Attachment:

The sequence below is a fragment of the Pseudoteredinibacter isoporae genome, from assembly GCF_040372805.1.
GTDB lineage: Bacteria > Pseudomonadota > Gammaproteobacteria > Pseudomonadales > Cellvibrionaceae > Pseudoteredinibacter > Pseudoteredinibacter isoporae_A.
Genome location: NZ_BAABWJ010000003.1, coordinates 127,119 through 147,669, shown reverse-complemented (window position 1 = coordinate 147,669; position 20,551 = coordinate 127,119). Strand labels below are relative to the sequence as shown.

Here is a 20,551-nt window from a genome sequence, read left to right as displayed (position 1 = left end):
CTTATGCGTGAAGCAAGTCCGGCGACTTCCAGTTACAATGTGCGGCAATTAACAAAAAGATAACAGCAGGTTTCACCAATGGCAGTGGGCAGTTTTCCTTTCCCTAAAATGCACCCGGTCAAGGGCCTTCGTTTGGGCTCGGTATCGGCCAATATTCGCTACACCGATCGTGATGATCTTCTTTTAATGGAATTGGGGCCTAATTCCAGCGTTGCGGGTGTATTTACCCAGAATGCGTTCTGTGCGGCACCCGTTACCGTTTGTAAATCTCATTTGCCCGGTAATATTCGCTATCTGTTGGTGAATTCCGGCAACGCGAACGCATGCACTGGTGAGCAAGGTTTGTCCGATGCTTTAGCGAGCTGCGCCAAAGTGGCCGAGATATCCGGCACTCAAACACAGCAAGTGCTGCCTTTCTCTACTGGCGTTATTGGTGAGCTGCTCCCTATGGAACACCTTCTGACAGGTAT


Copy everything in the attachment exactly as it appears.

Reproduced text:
The sequence below is a fragment of the Pseudoteredinibacter isoporae genome, from assembly GCF_040372805.1.
GTDB lineage: Bacteria > Pseudomonadota > Gammaproteobacteria > Pseudomonadales > Cellvibrionaceae > Pseudoteredinibacter > Pseudoteredinibacter isoporae_A.
Genome location: NZ_BAABWJ010000003.1, coordinates 127,119 through 147,669, shown reverse-complemented (window position 1 = coordinate 147,669; position 20,551 = coordinate 127,119). Strand labels below are relative to the sequence as shown.

Here is a 20,551-nt window from a genome sequence, read left to right as displayed (position 1 = left end):
CTTATGCGTGAAGCAAGTCCGGCGACTTCCAGTTACAATGTGCGGCAATTAACAAAAAGATAACAGCAGGTTTCACCAATGGCAGTGGGCAGTTTTCCTTTCCCTAAAATGCACCCGGTCAAGGGCCTTCGTTTGGGCTCGGTATCGGCCAATATTCGCTACACCGATCGTGATGATCTTCTTTTAATGGAATTGGGGCCTAATTCCAGCGTTGCGGGTGTATTTACCCAGAATGCGTTCTGTGCGGCACCCGTTACCGTTTGTAAATCTCATTTGCCCGGTAATATTCGCTATCTGTTGGTGAATTCCGGCAACGCGAACGCATGCACTGGTGAGCAAGGTTTGTCCGATGCTTTAGCGAGCTGCGCCAAAGTGGCCGAGATATCCGGCACTCAAACACAGCAAGTGCTGCCTTTCTCTACTGGCGTTATTGGTGAGCTGCTCCCTATGGAACACCTTCTGACAGGTAT